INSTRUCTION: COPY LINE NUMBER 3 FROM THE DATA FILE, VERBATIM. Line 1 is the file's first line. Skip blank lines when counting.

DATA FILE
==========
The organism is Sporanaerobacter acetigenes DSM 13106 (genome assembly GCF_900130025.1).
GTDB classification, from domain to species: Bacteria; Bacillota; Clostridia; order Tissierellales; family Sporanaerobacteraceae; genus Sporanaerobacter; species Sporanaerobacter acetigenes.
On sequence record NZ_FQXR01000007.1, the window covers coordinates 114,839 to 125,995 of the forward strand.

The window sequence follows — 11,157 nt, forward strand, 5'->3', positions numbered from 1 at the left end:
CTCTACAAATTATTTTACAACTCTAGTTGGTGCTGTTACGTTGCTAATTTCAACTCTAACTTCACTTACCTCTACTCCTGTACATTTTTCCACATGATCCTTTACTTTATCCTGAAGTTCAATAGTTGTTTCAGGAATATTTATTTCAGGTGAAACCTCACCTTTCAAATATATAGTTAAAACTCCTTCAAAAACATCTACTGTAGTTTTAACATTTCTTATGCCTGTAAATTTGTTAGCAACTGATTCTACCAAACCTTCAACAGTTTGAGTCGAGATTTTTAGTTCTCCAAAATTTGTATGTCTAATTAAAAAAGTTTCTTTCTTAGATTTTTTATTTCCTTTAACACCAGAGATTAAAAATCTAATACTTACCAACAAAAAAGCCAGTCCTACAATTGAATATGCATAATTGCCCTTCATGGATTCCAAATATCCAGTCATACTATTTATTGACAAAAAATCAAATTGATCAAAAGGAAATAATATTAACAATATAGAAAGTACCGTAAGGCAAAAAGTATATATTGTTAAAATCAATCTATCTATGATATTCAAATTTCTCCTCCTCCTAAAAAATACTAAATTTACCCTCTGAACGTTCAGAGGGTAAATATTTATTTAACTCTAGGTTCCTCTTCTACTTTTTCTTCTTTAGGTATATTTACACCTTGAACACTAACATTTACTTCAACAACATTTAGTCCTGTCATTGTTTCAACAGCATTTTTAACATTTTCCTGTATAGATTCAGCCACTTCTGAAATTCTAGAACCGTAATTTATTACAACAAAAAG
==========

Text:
On sequence record NZ_FQXR01000007.1, the window covers coordinates 114,839 to 125,995 of the forward strand.